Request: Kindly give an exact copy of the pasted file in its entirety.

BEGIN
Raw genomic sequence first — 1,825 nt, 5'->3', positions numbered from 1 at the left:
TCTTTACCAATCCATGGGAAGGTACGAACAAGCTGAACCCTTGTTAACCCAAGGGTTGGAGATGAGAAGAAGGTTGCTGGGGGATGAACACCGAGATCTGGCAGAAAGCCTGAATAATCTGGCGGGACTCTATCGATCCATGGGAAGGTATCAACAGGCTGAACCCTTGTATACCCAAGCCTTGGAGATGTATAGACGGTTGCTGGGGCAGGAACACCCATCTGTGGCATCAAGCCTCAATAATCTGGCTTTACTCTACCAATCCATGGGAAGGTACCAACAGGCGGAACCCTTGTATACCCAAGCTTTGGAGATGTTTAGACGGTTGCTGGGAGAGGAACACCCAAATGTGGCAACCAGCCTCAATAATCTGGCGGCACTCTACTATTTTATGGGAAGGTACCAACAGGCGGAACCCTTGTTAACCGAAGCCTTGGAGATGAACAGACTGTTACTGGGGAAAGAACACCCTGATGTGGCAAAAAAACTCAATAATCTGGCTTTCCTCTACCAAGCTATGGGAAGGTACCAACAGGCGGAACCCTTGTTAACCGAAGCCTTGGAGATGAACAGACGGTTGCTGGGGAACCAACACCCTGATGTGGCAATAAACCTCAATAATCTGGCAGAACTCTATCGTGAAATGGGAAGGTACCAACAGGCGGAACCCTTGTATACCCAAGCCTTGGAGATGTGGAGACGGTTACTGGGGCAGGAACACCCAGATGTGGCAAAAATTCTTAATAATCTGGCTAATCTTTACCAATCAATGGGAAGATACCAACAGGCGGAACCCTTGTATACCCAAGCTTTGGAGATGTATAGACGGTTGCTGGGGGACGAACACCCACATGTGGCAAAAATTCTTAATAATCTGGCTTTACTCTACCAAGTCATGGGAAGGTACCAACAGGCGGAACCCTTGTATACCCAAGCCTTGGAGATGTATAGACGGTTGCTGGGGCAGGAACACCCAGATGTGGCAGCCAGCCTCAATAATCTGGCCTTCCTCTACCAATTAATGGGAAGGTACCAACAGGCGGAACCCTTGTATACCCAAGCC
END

Raw genomic sequence first — 1,825 nt, 5'->3', positions numbered from 1 at the left:
TCTTTACCAATCCATGGGAAGGTACGAACAAGCTGAACCCTTGTTAACCCAAGGGTTGGAGATGAGAAGAAGGTTGCTGGGGGATGAACACCGAGATCTGGCAGAAAGCCTGAATAATCTGGCGGGACTCTATCGATCCATGGGAAGGTATCAACAGGCTGAACCCTTGTATACCCAAGCCTTGGAGATGTATAGACGGTTGCTGGGGCAGGAACACCCATCTGTGGCATCAAGCCTCAATAATCTGGCTTTACTCTACCAATCCATGGGAAGGTACCAACAGGCGGAACCCTTGTATACCCAAGCTTTGGAGATGTTTAGACGGTTGCTGGGAGAGGAACACCCAAATGTGGCAACCAGCCTCAATAATCTGGCGGCACTCTACTATTTTATGGGAAGGTACCAACAGGCGGAACCCTTGTTAACCGAAGCCTTGGAGATGAACAGACTGTTACTGGGGAAAGAACACCCTGATGTGGCAAAAAAACTCAATAATCTGGCTTTCCTCTACCAAGCTATGGGAAGGTACCAACAGGCGGAACCCTTGTTAACCGAAGCCTTGGAGATGAACAGACGGTTGCTGGGGAACCAACACCCTGATGTGGCAATAAACCTCAATAATCTGGCAGAACTCTATCGTGAAATGGGAAGGTACCAACAGGCGGAACCCTTGTATACCCAAGCCTTGGAGATGTGGAGACGGTTACTGGGGCAGGAACACCCAGATGTGGCAAAAATTCTTAATAATCTGGCTAATCTTTACCAATCAATGGGAAGATACCAACAGGCGGAACCCTTGTATACCCAAGCTTTGGAGATGTATAGACGGTTGCTGGGGGACGAACACCCACATGTGGCAAAAATTCTTAATAATCTGGCTTTACTCTACCAAGTCATGGGAAGGTACCAACAGGCGGAACCCTTGTATACCCAAGCCTTGGAGATGTATAGACGGTTGCTGGGGCAGGAACACCCAGATGTGGCAGCCAGCCTCAATAATCTGGCCTTCCTCTACCAATTAATGGGAAGGTACCAACAGGCGGAACCCTTGTATACCCAAGCC